It is easy to find someone to kill, or a target to bomb, but this approach, if iterated irresponsibly, will do far more harm than good, especially when it comes to winning hearts and minds. Just as Mao said that a guerrilla moves among the people like a fish in sea, so too terrorists and criminals also move among the people like fish in the sea, and when you try to strike back at the moving, amorphous, adapting transnational threat hiding among the people, you hit the people far more often than you hit the threat. And every time you hit the people instead of the terrorist or the criminal, you create new enemies whom the terrorists and criminals will seek to recruit.
On a deeper level, if transnational threats become the all-purpose category of military threat (which seems to be the case here, with ballistic missiles and WMD thrown in the same grab-bag with non-state actors), there is the potential danger of calling any threat a transnational threat, and deriving the converse implication that any transnational movement is a threat. In the long term, such an attitude will serve any nation-state poorly, since one of the major strategic trends of our time is the rise of non-state actors, and not every non-state actor is maleficent. It has been said that, if you have a hammer, every problem looks like a nail. The danger, then, is seeing every non-state actor as a nail. In a strategic climate of opinion where “transnational” becomes a synonym for “threat,” there is the very real danger of stigmatizing as a threat that which may be the key to future peace and prosperity. And with the growing role of non-state entities in the international system, committing yourself to a course of action of opposing non-state entities means putting yourself in on the losing side of history and taking on a fight you cannot win.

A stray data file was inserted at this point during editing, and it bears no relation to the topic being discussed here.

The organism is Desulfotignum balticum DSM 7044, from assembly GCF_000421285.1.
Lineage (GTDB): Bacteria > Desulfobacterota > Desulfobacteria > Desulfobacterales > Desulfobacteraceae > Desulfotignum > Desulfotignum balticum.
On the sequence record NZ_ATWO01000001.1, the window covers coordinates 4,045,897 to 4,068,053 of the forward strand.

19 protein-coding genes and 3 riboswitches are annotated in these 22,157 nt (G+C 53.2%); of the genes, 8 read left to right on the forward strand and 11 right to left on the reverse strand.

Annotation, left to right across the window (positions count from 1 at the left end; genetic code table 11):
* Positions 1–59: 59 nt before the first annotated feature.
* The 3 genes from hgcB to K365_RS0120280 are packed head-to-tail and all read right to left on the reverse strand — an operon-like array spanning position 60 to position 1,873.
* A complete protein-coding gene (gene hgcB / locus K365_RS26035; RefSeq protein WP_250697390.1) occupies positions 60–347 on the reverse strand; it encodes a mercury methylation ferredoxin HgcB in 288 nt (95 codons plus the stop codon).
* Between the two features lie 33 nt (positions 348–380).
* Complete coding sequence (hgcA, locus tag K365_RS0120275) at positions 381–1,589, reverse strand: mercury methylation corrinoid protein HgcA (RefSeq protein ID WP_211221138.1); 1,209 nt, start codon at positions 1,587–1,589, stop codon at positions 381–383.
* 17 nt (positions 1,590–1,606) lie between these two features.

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22 May 2012
The Pacific Ocean is the largest unified geographical area on the surface of the planet. Covering more than a quarter of the globe, it is, “almost equal to the total land area of the world” (according to the CIA Factbook), and is twice as large as the Atlantic Ocean. This vast realm of water has recently been the object of elevated strategic interest since a “strategic pivot” toward Asia was announced by the current US administration, perhaps heralding the first signs of a shift toward a Pacific-centered world order.
The strategic pivot to Asia has been accompanied by admirably clear strategic guidance for the current US Pacific Command (Pacom) commander. The admirably succinct (3 page) UNITED STATES PACIFIC COMMAND STRATEGIC GUIDANCE, authored (or at least signed by) outgoing Pacom Admiral Robert F. Willard, mirrors the January 2012 strategic planning document, Sustaining U.S. Global Leadership: Priorities for 21st Century Defense (almost as succinct as the former at 16 pages, including several title pages and introductory material, which narrows the content to a mere 8 pages).
There was an interesting story on the DOD website from the American Forces Press Service about the United States Pacific Command incoming Pacom Commander Admiral Samuel J. Locklear III — Locklear: Pacom’s Priorities Reflect New Strategic Guidance (which I previously wrote about on Tumblr). Admiral Locklear was quoted as saying, “…the president and the secretary of defense have given me through their strategic guidance clear direction on what they want [and] what they expect to see.” Every commander should be so fortunate.